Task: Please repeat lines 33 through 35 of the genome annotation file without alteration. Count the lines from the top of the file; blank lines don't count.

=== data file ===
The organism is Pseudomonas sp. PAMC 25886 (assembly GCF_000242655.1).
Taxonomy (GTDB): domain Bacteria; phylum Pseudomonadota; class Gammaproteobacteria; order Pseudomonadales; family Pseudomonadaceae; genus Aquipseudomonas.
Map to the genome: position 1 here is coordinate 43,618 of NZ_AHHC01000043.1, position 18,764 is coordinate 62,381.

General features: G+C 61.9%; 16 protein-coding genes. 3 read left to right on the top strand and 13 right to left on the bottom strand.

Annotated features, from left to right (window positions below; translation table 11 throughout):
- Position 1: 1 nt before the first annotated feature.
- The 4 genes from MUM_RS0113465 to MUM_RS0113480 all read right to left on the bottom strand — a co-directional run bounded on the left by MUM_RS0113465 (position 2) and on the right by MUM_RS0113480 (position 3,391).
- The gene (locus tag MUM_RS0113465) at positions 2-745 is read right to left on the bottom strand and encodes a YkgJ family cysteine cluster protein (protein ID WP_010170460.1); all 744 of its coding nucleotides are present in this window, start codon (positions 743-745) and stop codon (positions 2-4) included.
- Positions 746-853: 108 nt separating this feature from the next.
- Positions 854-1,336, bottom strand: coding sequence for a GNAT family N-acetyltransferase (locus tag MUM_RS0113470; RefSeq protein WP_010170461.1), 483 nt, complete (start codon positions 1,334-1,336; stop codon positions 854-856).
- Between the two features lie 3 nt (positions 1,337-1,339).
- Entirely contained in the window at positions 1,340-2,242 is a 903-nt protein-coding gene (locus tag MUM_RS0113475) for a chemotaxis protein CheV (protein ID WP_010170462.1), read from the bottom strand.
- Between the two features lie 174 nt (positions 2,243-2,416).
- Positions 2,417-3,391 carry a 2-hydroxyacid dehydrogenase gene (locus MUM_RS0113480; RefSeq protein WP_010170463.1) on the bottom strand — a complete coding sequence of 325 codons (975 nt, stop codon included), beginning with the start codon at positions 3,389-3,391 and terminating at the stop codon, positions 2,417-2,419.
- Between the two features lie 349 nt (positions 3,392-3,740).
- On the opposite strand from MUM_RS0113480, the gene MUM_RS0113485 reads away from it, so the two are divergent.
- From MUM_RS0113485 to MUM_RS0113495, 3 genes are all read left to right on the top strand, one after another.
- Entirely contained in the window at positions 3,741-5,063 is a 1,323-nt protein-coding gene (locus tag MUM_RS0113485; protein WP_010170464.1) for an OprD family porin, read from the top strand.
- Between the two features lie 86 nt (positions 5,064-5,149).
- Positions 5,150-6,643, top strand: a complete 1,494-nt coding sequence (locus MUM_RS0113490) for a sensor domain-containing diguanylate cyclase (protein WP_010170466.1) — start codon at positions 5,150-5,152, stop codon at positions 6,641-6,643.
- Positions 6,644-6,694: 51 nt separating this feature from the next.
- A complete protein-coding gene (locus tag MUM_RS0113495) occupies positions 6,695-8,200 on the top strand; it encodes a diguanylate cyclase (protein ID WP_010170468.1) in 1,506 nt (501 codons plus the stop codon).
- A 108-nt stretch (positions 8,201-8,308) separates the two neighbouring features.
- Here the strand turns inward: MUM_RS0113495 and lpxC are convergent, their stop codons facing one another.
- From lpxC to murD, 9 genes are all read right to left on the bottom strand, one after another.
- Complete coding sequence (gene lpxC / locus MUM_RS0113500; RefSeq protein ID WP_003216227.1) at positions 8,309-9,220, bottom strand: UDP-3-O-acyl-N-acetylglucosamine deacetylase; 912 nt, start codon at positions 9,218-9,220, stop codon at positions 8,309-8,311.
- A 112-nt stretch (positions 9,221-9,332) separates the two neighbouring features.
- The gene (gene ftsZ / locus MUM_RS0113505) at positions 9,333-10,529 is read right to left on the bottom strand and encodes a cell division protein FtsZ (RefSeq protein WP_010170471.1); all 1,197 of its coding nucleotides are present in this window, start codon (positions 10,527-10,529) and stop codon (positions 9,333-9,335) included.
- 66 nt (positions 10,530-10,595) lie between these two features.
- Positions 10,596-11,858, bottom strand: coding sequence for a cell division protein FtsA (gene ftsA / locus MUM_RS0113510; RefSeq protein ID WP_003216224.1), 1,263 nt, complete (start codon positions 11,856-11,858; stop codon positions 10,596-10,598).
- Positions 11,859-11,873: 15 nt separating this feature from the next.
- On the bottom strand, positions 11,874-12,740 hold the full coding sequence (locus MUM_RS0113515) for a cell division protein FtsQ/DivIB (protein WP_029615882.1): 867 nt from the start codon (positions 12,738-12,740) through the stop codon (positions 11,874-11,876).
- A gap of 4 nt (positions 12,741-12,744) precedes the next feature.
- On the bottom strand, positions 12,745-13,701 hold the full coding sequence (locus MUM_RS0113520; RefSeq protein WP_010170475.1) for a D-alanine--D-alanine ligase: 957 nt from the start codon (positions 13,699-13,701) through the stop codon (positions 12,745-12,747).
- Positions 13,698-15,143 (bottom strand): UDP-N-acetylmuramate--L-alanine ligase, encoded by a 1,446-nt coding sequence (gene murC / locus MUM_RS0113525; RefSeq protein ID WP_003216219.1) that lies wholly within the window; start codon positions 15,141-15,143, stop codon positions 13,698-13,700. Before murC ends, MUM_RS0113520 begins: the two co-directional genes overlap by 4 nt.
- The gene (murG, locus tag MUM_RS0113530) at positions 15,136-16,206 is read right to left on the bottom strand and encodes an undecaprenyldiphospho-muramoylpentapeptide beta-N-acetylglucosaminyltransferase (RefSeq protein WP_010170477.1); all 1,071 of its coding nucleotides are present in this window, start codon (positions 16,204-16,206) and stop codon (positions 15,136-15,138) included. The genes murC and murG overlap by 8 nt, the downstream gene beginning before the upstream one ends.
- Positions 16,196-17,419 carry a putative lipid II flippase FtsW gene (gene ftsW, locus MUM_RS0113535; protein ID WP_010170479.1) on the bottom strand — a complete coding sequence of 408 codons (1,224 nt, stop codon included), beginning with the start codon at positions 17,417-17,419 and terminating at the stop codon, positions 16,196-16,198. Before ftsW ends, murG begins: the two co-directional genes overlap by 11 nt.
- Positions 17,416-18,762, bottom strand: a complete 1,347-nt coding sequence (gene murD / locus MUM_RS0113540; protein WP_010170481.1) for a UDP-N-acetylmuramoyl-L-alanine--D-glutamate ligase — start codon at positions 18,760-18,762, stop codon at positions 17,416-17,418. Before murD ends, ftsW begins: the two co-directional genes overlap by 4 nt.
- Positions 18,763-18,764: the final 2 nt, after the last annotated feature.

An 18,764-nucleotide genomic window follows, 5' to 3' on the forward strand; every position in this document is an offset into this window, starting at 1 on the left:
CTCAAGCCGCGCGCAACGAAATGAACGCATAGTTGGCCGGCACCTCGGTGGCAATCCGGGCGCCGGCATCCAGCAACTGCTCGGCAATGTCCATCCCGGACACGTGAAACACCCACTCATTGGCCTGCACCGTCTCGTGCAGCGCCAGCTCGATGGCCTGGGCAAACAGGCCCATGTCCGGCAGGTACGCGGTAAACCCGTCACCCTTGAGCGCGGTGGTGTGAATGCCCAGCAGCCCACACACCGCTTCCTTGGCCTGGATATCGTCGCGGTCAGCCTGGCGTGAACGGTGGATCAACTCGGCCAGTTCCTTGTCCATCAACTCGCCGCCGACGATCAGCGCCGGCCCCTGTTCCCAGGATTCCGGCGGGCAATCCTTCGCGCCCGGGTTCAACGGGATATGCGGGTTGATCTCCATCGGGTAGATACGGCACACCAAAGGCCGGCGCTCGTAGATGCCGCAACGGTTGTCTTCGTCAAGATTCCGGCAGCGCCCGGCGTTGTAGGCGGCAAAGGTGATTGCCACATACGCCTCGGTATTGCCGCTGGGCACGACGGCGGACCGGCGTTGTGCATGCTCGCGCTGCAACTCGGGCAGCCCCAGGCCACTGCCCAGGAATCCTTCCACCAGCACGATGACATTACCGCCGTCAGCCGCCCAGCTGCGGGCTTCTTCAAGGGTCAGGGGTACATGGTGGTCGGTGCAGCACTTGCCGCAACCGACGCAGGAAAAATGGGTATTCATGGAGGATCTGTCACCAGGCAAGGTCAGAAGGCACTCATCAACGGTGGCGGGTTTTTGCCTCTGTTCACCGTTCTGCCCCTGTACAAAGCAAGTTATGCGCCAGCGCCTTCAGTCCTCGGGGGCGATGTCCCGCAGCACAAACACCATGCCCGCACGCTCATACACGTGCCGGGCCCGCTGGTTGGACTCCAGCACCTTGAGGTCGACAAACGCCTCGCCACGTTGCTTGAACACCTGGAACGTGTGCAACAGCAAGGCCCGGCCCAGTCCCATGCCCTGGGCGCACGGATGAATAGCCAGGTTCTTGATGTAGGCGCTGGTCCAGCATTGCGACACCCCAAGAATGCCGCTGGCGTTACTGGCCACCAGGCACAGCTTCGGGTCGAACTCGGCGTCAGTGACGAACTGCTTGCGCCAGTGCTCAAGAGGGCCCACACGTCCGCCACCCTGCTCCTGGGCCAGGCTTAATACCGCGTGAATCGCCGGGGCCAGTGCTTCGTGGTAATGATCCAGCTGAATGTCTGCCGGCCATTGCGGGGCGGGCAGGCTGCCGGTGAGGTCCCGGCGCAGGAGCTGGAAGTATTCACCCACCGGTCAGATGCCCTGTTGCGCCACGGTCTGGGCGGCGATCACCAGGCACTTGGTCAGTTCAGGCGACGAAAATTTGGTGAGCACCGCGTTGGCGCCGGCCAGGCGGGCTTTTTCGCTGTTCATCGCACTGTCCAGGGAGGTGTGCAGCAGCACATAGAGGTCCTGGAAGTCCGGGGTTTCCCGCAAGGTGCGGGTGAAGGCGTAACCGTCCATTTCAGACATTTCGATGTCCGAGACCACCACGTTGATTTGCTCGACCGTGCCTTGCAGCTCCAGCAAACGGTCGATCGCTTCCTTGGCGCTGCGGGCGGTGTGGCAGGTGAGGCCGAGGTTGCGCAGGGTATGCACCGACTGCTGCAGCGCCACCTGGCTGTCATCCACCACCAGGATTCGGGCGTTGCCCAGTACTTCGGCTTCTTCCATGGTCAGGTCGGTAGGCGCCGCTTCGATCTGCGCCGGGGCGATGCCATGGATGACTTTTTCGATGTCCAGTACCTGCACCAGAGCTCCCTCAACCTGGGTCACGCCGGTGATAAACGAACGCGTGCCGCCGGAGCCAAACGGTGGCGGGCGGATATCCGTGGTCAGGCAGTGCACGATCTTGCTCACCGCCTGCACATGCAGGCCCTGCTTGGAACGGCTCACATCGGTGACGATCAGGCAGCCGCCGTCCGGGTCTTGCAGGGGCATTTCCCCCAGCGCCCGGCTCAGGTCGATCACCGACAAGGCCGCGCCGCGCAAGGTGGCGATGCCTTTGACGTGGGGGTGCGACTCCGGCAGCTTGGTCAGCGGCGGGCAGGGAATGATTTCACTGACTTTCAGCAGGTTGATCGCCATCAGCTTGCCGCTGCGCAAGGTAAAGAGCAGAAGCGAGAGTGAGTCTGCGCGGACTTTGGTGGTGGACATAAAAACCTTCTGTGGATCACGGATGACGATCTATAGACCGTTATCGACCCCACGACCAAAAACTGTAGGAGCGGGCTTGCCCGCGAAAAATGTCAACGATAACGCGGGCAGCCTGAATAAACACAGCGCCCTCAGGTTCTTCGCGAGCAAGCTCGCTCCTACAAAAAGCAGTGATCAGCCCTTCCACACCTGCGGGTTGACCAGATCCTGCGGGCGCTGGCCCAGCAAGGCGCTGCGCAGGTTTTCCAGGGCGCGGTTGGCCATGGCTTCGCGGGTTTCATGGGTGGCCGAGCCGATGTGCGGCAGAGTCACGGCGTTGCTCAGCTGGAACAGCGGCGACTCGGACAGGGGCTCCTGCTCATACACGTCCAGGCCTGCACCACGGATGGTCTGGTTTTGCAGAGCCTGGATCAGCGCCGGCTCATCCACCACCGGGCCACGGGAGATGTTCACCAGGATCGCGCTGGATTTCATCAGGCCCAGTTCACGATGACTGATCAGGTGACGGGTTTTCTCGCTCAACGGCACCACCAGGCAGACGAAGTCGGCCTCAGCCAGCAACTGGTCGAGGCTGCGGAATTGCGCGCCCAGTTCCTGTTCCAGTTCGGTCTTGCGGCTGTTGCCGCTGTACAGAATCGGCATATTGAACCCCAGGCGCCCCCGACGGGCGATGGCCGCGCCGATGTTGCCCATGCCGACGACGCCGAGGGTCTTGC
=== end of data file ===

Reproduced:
- A gap of 4 nt (positions 12,741-12,744) precedes the next feature.
- On the bottom strand, positions 12,745-13,701 hold the full coding sequence (locus MUM_RS0113520; RefSeq protein WP_010170475.1) for a D-alanine--D-alanine ligase: 957 nt from the start codon (positions 13,699-13,701) through the stop codon (positions 12,745-12,747).
- Positions 13,698-15,143 (bottom strand): UDP-N-acetylmuramate--L-alanine ligase, encoded by a 1,446-nt coding sequence (gene murC / locus MUM_RS0113525; RefSeq protein ID WP_003216219.1) that lies wholly within the window; start codon positions 15,141-15,143, stop codon positions 13,698-13,700. Before murC ends, MUM_RS0113520 begins: the two co-directional genes overlap by 4 nt.